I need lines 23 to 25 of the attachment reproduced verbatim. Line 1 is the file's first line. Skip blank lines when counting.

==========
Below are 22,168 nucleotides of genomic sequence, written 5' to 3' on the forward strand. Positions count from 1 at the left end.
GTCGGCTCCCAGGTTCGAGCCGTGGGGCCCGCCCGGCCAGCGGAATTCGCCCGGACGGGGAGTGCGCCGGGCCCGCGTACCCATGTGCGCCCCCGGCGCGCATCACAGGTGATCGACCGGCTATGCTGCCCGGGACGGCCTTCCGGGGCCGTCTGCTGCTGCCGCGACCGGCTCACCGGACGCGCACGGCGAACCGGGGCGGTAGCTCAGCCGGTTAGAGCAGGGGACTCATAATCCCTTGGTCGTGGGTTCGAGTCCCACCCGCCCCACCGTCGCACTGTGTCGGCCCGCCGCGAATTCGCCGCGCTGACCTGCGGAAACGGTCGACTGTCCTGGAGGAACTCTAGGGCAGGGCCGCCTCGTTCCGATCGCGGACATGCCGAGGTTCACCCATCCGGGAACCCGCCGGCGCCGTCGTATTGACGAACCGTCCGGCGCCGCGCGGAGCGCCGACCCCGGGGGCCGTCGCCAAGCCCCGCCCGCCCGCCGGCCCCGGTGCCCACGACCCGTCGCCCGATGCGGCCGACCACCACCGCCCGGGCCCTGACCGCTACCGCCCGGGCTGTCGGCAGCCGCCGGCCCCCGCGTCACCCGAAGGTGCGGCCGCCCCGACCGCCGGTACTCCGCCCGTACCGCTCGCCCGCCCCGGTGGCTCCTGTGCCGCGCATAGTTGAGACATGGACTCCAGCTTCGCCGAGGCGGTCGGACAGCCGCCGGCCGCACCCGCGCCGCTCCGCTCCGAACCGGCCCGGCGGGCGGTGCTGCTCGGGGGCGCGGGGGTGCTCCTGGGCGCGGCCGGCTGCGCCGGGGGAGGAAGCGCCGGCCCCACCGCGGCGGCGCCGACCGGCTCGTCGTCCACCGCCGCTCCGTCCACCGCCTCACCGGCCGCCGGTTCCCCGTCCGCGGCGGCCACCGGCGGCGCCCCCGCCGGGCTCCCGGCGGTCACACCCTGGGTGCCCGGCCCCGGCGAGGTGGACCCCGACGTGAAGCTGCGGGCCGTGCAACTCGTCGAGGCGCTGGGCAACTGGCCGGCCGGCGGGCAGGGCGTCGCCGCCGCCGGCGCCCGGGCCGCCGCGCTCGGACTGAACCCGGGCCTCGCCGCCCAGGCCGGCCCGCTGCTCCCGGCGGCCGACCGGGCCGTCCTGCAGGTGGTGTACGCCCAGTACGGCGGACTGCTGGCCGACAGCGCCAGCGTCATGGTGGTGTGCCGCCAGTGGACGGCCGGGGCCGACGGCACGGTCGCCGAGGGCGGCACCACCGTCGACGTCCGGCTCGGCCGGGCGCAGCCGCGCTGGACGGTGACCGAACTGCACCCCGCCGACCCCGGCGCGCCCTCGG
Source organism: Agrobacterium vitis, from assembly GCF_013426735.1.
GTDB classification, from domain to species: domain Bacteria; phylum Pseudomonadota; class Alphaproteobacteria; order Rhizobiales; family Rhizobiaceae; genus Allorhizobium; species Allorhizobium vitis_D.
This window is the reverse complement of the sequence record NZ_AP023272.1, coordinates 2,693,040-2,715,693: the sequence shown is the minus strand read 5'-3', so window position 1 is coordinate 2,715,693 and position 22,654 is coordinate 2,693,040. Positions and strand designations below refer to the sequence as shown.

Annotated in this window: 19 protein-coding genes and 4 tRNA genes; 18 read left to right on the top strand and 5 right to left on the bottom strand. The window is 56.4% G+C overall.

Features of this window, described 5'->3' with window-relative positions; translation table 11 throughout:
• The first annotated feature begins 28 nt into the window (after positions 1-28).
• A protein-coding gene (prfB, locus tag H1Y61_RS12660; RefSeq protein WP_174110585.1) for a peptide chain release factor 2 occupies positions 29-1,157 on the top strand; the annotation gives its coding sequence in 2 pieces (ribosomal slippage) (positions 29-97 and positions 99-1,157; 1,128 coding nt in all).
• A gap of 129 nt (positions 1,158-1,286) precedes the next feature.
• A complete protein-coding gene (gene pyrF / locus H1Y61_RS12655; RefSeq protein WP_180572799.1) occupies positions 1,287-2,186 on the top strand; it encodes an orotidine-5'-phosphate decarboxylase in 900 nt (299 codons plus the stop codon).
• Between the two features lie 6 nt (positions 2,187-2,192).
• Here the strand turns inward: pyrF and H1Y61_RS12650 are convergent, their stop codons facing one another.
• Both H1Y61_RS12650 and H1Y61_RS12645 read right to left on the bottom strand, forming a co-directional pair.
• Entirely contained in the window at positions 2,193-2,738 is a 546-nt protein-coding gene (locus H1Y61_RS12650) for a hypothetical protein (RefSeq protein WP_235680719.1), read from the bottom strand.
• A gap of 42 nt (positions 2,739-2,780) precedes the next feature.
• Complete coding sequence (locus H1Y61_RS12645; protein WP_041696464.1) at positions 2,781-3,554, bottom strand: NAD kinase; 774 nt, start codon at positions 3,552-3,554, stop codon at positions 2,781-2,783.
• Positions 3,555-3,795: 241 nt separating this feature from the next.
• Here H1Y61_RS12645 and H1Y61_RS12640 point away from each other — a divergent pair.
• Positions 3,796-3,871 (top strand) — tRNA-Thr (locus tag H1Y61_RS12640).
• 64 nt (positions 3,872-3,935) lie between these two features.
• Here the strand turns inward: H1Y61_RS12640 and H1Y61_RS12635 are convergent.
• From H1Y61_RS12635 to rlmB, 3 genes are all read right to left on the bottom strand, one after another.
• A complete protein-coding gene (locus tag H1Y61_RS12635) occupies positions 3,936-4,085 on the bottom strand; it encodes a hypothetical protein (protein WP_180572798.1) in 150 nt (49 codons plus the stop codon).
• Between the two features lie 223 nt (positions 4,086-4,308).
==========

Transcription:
• From H1Y61_RS12635 to rlmB, 3 genes are all read right to left on the bottom strand, one after another.
• A complete protein-coding gene (locus tag H1Y61_RS12635) occupies positions 3,936-4,085 on the bottom strand; it encodes a hypothetical protein (protein WP_180572798.1) in 150 nt (49 codons plus the stop codon).
• Between the two features lie 223 nt (positions 4,086-4,308).